Small Deeds Done Are Better Than Great Deeds Planned

Lately there have been a number of days spent by yours truly enjoying a pursuit that my children have come to call "chilling out".

For that reason, I have adopted a new policy. It is my intention to work toward doing those things which can be undertaken, implemented, and accomplished by me. This is not to say that working with others is out of the question. No, I would never act like that. It is just that rather than spending time waiting for others to act, or climbing over their walls of ignorance, I am going to act independently. Remember thought my friends, I am not a loner. Should someone else wish to come along for the ride it would be my pleasure to have their help. I can always use a little company/

The spirit of Peter Marshal has moved me to decide to see what I can do to affect changes in our fire service on the small scale. As these things are accomplished at my level, I will share them with you. My world is no different than yours. If things work in my world, there is a good chance they will work in yours.

My goal for the past several months has involved the sharing of knowledge with my fellow travelers in my local area. A number of courses have been offered that were targeted to younger fire people in the departments with which I respond. My buddy Nolan Higgins from the Freehold Fire Department convinced me to do this, and we have labored together to make it happen.

We surveyed the younger people who were moving into positions of leadership within our region and decided that the application of a bit of knowledge to the regional mix would be good for us all. Nolan and I decided to provide this generous gesture for a very selfish reason.

These younger folks will be working with us at fires for the next several years. We agreed that it would be really neat if something that I taught could keep us out of trouble. So far courses have been taught in firefighting strategy and tactics, leadership, staffing and funding, as well as problem-solving.

A number of these future leaders do not occupy employment positions which would require them to acquire supervisory skills. Some were being thrust into leadership roles for which they were singularly unprepared. How often have you elected a nice guy to be an officer in your fire department and discovered that they lacked the skills to function effectively?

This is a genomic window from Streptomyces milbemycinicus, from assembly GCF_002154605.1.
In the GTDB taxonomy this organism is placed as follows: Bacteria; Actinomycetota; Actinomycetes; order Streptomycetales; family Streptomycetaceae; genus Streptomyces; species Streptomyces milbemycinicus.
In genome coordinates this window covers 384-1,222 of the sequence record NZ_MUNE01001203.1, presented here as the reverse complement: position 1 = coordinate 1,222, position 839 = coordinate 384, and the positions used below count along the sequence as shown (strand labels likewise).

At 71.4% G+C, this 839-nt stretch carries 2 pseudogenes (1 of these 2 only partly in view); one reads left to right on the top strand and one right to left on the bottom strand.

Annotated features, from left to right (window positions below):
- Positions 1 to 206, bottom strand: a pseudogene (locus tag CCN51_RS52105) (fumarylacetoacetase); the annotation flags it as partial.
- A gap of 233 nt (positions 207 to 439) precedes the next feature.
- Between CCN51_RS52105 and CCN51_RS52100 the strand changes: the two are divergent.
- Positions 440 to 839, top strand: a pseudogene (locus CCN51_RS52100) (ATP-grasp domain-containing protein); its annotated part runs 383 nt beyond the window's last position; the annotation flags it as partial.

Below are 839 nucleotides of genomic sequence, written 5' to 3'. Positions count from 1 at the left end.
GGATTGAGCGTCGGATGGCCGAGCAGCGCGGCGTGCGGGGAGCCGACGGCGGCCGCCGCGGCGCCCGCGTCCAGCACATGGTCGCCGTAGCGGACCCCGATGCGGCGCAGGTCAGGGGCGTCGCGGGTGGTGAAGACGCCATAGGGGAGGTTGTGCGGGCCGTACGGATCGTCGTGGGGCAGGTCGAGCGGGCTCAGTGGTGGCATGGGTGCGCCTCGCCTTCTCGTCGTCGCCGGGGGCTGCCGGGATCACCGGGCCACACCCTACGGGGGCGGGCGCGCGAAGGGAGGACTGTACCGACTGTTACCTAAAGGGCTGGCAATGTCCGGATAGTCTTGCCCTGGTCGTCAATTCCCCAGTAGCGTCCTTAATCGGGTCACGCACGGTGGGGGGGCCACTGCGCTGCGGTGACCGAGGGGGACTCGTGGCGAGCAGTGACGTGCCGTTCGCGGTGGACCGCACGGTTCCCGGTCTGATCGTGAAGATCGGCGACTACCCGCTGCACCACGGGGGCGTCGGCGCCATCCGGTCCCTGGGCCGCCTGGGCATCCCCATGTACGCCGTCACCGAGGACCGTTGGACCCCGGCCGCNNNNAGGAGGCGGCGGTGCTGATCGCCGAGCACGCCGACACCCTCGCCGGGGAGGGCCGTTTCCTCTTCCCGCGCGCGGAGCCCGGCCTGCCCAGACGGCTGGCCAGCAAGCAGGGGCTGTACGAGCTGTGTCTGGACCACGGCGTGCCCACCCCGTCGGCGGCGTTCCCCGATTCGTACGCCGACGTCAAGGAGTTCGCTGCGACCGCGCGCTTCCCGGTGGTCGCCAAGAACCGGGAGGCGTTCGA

Our success to date has been on a somewhat limited scale. There are many things competing with my classes for the attention of the target population. I understand this. Patience is critical to the doing of small deeds. At this point, you may be asking yourself what you can do that will make things better for your fire department. Let me offer one small example.

Does your fire department have an official mentoring program? Do they assign senior members to guide the new members in their journey towards productive membership? Some departments do this, while others leave this important function to chance. Does the fact that your department lacks a mentoring program prohibit you from making friends with a new member and helping them to become a helpful and useful member? I sure hope not.

This is but one small deed you can do which will provide a long-term benefit to your department. You can create a positive force between you and the new member. What is the worst that can happen? You make a new friend. More than that, you can help to create an effective firefighter. As time goes on, encourage your friend to become a friend to other new firefighters as they enter service with your department.

In this way, your small deed done can be the seed from which future department successes will grow. There are so many areas where just a little effort can go a long way. The problem is that no one steps forward to provide that little bit of effort toward the common good.

The world would be a much better place my friends if each of you reading my words this week stepped forward and did one small deed. Think of the thousands of good deeds which would begin dotting the landscape of the American Fire Service.

I am not asking you to become an expert in anything. I am not suggesting that you travel the world as a fire service evangelist. There are those who perform that task every day, like by dear friend Billy Goldfeder. What I am asking you to do is simply live a life in accord with the Boy Scout Slogan, which simply states, "Do a Good Turn Daily." Or as Peter Marshall would urge you "do something."

There are people who have devoted their lives to fire service. There are also people who have merely been in the fire service. Which of those sorts of people would you prefer to be remembered as? What would want to leave as your legacy: attendance or diligence? The choice is yours.